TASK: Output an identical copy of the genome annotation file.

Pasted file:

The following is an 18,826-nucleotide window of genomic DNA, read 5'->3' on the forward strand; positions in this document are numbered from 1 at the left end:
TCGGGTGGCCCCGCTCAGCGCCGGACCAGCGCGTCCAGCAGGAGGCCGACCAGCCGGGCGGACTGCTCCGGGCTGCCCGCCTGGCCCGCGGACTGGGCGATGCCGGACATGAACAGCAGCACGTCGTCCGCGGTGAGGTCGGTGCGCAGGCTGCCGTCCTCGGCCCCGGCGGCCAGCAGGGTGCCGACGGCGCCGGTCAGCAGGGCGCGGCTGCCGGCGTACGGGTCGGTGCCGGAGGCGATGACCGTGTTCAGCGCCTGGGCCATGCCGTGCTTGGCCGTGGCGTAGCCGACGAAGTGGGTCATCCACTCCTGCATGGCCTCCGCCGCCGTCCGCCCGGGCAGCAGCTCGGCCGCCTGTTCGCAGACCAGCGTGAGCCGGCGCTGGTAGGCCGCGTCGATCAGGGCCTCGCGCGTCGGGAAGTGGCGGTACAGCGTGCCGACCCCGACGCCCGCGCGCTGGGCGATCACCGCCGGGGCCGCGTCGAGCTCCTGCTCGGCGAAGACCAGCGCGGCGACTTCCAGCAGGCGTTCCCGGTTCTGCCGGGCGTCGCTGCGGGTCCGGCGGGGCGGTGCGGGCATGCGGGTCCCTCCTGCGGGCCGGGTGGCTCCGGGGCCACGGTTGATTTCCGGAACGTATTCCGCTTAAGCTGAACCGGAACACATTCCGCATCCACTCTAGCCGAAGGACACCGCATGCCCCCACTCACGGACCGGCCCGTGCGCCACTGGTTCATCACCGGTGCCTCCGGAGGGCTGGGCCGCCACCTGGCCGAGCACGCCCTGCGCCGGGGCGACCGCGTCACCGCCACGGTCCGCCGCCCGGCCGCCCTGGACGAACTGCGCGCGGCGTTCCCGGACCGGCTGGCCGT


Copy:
The following is an 18,826-nucleotide window of genomic DNA, read 5'->3' on the forward strand; positions in this document are numbered from 1 at the left end:
TCGGGTGGCCCCGCTCAGCGCCGGACCAGCGCGTCCAGCAGGAGGCCGACCAGCCGGGCGGACTGCTCCGGGCTGCCCGCCTGGCCCGCGGACTGGGCGATGCCGGACATGAACAGCAGCACGTCGTCCGCGGTGAGGTCGGTGCGCAGGCTGCCGTCCTCGGCCCCGGCGGCCAGCAGGGTGCCGACGGCGCCGGTCAGCAGGGCGCGGCTGCCGGCGTACGGGTCGGTGCCGGAGGCGATGACCGTGTTCAGCGCCTGGGCCATGCCGTGCTTGGCCGTGGCGTAGCCGACGAAGTGGGTCATCCACTCCTGCATGGCCTCCGCCGCCGTCCGCCCGGGCAGCAGCTCGGCCGCCTGTTCGCAGACCAGCGTGAGCCGGCGCTGGTAGGCCGCGTCGATCAGGGCCTCGCGCGTCGGGAAGTGGCGGTACAGCGTGCCGACCCCGACGCCCGCGCGCTGGGCGATCACCGCCGGGGCCGCGTCGAGCTCCTGCTCGGCGAAGACCAGCGCGGCGACTTCCAGCAGGCGTTCCCGGTTCTGCCGGGCGTCGCTGCGGGTCCGGCGGGGCGGTGCGGGCATGCGGGTCCCTCCTGCGGGCCGGGTGGCTCCGGGGCCACGGTTGATTTCCGGAACGTATTCCGCTTAAGCTGAACCGGAACACATTCCGCATCCACTCTAGCCGAAGGACACCGCATGCCCCCACTCACGGACCGGCCCGTGCGCCACTGGTTCATCACCGGTGCCTCCGGAGGGCTGGGCCGCCACCTGGCCGAGCACGCCCTGCGCCGGGGCGACCGCGTCACCGCCACGGTCCGCCGCCCGGCCGCCCTGGACGAACTGCGCGCGGCGTTCCCGGACCGGCTGGCCGT